My work “Rembrandt van Uylenburgh” is made from maps of the two places where he lived, Leiden and Amsterdam, with other symbols telling the story of his life.
My piece was one of the 575 works selected out of the 8,395 pieces submitted from artists across 95 different countries, as part of the Lang Leve (Long Live) Rembrandt exposition from 15 July to 15 September, 2019 with Amsterdam’s Rijksmuseum. The exhibit commemorates the 350th anniversary of Rembrandt van Rijn’s death (1606-1669), and opened to the public on Rembrandt’s 413th birthday, July 15, 2019. See the Rijksmuseum website for details.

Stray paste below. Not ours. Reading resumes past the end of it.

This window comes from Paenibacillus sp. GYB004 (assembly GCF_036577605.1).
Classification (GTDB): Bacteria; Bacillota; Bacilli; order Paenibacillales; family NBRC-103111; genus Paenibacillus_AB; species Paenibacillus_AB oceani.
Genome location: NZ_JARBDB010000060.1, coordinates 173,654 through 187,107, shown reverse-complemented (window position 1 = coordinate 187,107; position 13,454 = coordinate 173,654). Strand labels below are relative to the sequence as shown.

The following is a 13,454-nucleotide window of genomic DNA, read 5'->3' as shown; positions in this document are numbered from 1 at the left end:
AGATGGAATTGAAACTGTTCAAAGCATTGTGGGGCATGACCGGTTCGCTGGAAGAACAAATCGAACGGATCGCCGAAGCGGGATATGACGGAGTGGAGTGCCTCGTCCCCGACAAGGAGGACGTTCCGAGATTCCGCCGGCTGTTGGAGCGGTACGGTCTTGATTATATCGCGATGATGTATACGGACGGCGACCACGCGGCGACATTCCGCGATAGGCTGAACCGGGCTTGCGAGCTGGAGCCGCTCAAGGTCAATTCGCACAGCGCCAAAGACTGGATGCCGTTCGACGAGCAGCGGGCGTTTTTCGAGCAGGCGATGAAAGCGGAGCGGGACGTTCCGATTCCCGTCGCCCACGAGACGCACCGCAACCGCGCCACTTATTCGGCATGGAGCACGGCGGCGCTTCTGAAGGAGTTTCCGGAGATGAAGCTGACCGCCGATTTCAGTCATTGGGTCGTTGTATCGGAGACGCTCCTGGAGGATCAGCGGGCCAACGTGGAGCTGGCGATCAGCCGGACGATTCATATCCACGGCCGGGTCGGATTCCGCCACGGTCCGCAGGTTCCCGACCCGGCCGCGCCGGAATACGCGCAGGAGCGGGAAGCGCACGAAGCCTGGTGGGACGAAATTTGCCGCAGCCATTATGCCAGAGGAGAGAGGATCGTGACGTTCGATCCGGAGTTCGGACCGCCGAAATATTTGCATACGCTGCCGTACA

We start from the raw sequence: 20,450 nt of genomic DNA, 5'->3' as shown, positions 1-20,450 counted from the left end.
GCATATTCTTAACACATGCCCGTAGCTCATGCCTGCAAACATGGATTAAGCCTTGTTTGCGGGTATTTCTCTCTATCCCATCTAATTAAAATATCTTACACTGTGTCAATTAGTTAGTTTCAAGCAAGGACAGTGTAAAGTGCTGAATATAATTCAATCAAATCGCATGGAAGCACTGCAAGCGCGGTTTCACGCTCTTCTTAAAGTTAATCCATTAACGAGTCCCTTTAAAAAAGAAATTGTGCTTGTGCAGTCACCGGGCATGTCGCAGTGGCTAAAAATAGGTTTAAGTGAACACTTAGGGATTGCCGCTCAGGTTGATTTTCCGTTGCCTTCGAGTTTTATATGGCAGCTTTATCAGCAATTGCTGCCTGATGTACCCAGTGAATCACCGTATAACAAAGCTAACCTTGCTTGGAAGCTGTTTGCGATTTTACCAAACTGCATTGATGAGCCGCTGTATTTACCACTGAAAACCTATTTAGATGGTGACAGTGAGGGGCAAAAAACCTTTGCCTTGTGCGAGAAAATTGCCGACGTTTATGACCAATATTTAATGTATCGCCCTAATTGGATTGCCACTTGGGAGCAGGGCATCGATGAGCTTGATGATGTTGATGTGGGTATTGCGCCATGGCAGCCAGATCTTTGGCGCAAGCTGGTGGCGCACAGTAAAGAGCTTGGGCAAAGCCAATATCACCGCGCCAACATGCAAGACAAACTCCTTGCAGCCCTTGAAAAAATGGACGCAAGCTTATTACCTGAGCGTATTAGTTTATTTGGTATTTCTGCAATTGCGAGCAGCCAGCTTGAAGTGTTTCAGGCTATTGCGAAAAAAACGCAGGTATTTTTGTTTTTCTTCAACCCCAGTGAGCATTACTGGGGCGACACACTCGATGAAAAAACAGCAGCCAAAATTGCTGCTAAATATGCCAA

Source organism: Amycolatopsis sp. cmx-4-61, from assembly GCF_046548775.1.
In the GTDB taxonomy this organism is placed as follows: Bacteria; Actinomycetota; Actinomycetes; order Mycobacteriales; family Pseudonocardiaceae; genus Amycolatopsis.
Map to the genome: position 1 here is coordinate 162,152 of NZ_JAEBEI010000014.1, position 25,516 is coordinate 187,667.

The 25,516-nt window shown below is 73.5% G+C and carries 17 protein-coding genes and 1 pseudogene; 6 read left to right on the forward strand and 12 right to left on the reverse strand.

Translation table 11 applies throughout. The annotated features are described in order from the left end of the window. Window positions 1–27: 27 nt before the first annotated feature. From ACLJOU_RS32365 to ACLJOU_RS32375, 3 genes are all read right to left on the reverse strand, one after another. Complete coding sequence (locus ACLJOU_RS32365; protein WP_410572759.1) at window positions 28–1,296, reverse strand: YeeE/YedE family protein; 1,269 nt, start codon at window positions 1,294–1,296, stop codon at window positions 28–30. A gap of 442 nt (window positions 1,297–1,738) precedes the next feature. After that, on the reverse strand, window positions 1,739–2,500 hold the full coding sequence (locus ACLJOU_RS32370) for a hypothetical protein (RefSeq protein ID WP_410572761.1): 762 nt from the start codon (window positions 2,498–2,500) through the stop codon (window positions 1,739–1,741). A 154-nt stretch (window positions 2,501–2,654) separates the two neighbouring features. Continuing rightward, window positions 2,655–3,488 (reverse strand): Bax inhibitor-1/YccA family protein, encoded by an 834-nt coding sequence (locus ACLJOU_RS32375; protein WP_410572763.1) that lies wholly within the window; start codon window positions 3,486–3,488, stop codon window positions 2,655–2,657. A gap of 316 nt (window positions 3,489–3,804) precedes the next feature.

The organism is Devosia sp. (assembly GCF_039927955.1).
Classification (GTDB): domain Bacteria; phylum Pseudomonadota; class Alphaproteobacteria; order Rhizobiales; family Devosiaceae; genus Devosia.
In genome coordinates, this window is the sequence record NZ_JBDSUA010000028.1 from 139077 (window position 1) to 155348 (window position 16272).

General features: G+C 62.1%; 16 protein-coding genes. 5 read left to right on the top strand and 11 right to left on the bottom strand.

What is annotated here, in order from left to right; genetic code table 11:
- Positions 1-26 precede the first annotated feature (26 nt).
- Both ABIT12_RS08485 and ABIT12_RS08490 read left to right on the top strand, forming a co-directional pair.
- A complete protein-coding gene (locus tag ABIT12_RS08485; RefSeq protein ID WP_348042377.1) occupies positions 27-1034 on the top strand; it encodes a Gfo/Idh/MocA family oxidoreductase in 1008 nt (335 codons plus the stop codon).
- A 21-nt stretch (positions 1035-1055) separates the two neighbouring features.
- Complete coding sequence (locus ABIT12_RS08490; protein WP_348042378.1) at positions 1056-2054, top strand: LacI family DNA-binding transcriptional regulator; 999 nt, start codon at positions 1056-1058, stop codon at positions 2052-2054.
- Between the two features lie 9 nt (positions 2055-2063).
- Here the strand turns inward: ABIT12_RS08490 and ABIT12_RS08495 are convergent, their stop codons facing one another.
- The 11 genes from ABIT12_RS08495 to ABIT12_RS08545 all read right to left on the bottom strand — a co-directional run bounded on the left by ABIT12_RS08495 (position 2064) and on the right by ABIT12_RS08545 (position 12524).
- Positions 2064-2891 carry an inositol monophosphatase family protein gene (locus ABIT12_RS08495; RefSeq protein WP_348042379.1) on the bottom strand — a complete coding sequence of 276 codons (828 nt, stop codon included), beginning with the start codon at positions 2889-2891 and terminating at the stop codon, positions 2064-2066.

Each parcel of land in the work is individually colored with the aim of capturing light, which Rembrandt was known for in his paintings, like a stained glass window. Rembrandt’s face contains the map of his birthplace, Leiden, and his bust the characteristically curving canals of Amsterdam. The horizon also includes a contour of the Rijn River, in reference to Rembrandt’s last name. The owl on his shoulder symbolizes his wife, Saskia van Uylenburgh (‘uyl’ in old Dutch language translates to ‘owl’), who died in 1642 at the early age of 29. He painted this self-portrait after her death, in 1643. The tree on the hill is rosemary, an herb symbolizing marital trust and the strong bond between the couple, even after her death. The ship on the left is a reference to the Golden Age, an era when painters uniquely expressed the indulgences of the time.